For years it’s been easy to tell that Independence Day is near in the heart of Carmel, as folding chairs start popping up along the CarmelFest July 4 parade route to reserve spots for their owners.
But lately, some feel the tradition has gotten a bit out of hand, as stakes and tarps have been set out to reserve large spaces and placeholders of all kinds began appearing earlier and earlier. This year the first one was spotted June 22, according to Jeff Worrell, a Carmel City Council member and longtime CarmelFest volunteer.
Worrell said he’s received a great deal of feedback on the issue and feels it’s time for something to be done about it.
“I don’t want to lose the quaintness and tradition that you can put your very nice chairs out there and they’d still be there the next day,” Worrell said. “But now it’s like saying they’ll still be there next week.”
So, Worrell is planning to propose an ordinance that would allow placeholders to be left out beginning at 10:30 a.m. July 2, or 48 hours before the start of the parade. He said having them set out earlier than that can cause problems for businesses owners who are trying to mow and cause difficulties for people with limited mobility.
The proposed ordinance would only allow chairs and blankets to be left out. Worrell said tarps have killed grass and that stakes can cause other problems. This year a stake punctured an irrigation line, he said.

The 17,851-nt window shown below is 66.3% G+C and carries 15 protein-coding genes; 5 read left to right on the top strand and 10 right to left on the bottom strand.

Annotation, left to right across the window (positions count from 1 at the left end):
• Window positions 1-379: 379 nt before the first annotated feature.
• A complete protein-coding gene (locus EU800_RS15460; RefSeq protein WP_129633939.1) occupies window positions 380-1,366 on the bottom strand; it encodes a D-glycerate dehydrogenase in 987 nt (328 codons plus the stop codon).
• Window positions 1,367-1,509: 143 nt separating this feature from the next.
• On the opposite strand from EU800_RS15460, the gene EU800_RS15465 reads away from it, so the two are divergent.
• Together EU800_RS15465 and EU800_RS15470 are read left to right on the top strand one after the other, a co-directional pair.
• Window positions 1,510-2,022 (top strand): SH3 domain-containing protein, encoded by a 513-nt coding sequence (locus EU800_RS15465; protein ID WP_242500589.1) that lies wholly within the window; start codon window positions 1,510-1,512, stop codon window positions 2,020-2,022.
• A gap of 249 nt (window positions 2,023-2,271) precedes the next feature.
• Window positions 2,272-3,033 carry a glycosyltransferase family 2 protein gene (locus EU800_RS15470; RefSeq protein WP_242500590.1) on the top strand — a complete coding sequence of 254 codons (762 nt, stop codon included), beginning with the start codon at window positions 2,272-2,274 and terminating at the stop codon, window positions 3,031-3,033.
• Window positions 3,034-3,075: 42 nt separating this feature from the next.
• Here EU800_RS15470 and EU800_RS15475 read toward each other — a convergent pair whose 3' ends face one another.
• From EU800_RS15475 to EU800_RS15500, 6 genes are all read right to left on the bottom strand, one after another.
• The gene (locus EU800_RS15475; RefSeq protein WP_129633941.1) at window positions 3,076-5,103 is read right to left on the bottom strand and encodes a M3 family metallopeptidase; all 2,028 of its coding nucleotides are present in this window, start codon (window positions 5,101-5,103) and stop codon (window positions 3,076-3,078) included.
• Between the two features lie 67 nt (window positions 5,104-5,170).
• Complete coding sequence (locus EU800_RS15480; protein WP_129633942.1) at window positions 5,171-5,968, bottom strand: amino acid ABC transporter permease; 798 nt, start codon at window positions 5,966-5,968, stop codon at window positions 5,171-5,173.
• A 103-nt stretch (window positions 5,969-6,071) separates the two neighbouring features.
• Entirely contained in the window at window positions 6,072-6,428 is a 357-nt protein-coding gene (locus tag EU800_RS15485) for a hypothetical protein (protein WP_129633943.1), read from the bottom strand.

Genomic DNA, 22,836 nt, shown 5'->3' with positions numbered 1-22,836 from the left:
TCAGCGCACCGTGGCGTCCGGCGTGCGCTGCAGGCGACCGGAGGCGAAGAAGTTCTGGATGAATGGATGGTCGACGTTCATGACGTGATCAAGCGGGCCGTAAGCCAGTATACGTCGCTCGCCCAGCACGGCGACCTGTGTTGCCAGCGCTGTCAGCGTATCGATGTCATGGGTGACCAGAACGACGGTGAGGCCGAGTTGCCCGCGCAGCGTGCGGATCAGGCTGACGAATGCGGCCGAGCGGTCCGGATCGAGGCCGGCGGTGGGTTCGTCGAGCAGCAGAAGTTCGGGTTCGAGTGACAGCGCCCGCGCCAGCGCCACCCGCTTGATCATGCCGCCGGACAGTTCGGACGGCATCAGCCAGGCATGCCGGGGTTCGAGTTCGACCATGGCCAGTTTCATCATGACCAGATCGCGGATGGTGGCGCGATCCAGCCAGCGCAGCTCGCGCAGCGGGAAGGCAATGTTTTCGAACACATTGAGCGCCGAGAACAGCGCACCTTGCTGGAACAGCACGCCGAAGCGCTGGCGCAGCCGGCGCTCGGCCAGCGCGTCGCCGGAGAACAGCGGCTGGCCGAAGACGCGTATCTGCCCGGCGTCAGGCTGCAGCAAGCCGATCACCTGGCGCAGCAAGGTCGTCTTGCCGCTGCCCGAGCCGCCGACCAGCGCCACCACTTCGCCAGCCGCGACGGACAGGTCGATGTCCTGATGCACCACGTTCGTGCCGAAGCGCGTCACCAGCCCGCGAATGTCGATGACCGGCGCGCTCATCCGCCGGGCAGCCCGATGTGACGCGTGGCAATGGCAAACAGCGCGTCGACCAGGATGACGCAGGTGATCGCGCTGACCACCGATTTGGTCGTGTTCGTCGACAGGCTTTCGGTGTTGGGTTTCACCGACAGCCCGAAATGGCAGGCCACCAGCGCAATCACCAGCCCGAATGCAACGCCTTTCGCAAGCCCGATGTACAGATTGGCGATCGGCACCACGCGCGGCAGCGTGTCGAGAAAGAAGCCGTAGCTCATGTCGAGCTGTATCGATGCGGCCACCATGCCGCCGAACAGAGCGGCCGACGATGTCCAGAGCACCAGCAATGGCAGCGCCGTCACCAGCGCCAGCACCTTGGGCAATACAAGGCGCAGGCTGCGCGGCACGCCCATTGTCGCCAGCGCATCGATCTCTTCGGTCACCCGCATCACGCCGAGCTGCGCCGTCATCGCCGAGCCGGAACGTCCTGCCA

Worrell is hoping to gather public feedback as the ordinance is drafted and discussed. He said it could go before the council in August but that the goal is to have it in place before next summer.
The early placement of chairs has caused some people to say they will no longer attend the parade or assume they won’t be able to find a spot to watch it if they don’t reserve space early, Worrell said. But he added that this isn’t the case.
“There’s plenty of room. You don’t have to reserve a spot,” he said. “We want everyone to be able to come to the parade and be kind and responsible to each other.”
To provide feedback on the proposed ordinance, contact Worrell at email@example.com or 317-471-9836.